Read the thread a couple of pages back. There has been at least 6 accidents with victims (LAPA, India, Northwest, Delta, Lufthansa, Spanair).

There've been at least 3 take-offs w/o flaps/slats that managed to stay in the air long enough to escape a crash. In none of them the warning worked (bad switch @DCA/pulled circuit breaker @ACE/not reported). In some cases, i.e. the flaps were noted retracted after the stall alarm and quickly commanded, in others just engines firewalled and nose down while flying on ground effect until the speed was increased.

It seems there have been voluntarily reported some 55 cases in the USA alone in the past 7.5 years of attempted clean takeoffs, almost all of them "catched" by the Takeoff Config Warning System, of course.

It seems like it happens "quite often". A couple more cases, probably not reported, have unofficially been told in this thread by a couple of pilots.

There've been also at least 6 instances of known cases "after the facts" of flights that took off with unnoticed inoperative TOWS alarms (but the configuration was just fine, so nothing happened).

All this, probably, just the tip of the iceberg.

If in the past say 25 years or so there has been at least 7 known take-offs in which the crew didn't set the configuration and the alarm didn't sound (I'm not counting LAPA where it did sound nor India Air, which it wasn't reported), I guess we could factor that it's common enough so that once every 3-4 years someone forgets to set the flaps &/or slats at exactly the same time the TOWS is not working, although it not always ends up in a crash, but could've easily if the conditions weren't favourable for a recovery.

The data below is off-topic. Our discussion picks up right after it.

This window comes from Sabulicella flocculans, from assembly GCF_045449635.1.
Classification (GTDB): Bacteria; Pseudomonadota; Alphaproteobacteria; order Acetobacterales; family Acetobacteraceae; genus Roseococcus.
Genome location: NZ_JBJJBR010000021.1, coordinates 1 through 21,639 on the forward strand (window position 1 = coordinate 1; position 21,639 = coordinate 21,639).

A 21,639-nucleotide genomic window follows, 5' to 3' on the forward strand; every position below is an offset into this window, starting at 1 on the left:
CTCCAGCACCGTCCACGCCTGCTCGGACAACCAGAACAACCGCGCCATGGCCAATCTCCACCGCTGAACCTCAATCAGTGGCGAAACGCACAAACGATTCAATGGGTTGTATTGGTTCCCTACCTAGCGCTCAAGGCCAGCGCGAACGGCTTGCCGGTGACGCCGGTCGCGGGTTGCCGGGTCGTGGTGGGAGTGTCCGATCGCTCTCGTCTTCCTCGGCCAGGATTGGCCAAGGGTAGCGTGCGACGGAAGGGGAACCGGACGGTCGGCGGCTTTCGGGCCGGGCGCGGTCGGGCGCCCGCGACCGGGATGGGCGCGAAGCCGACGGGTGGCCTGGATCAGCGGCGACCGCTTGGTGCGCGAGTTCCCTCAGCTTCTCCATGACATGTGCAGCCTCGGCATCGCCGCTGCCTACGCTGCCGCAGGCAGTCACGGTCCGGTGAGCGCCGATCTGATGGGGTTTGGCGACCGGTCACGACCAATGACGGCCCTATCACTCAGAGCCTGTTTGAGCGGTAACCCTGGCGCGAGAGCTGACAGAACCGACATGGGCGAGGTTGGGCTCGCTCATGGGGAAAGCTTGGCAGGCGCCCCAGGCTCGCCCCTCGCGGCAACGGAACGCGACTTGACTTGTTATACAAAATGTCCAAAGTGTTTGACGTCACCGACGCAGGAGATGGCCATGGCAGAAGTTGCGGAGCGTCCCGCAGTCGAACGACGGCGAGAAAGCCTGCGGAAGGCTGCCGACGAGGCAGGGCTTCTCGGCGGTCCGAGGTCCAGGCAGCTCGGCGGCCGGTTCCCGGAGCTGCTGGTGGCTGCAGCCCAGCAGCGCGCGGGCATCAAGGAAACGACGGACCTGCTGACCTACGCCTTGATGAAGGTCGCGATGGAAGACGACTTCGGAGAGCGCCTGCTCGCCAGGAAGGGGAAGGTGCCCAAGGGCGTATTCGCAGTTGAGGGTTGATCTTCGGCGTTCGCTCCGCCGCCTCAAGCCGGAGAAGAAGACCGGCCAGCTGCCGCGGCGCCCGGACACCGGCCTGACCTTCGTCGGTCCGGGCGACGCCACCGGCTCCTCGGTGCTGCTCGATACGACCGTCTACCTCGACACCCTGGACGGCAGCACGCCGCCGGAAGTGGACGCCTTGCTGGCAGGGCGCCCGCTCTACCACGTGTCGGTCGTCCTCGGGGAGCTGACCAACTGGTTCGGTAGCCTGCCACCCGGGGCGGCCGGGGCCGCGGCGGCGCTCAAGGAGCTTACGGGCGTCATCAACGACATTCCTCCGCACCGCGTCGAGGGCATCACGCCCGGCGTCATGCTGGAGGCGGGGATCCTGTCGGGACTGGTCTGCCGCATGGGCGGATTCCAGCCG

Last edited by justme69; 1st Nov 2008 at 12:52.
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Old 1st Nov 2008, 08:42
  #2336 (permalink)  
 
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Familiarity issue

Originally Posted by safetypee
Note the CS 25 text re hazards of crew familiarity with a warning in normal operations (the check) vs their reaction to a warning in the failure case, where the familiarity of the warning during the check might decrease its effectiveness in a failure condition – human performance and limitations, etc.
This is a real issue ...
It is a training issue, and also a "generic philosophy" issue.

The "generic philosophy" issue is a matter of projecting one self in the near future when performing a test, or checking a set up.

If you just do the test to make sure the TOWS is operational, you have only checked the nuts and bolts, you missed to check the human part.

I you chek the TOWS while projecting your self at the beginning of the take-off roll, and imagine that you hear that warning ... you just have to end the test (by retarding the thrust levers) while imagining yelling "ABORT" ...
It would be a good idea to add that word "abort" to the test procedure , and a good opportunity to remember that "any warning before xx knots, we abort"

Training issue ...
Well, see to it that this "projection philosophy" becomes an habit ...
Take full advantage of sim training to enforce the principle "any warning ... etc"
Take advantage of such sim training to enforce first officer assertivity ... (have the captain ignore voluntary such a warning ...)
Take full advantage of the failure pannel ... and rent the simulation device with the most comprehensive one.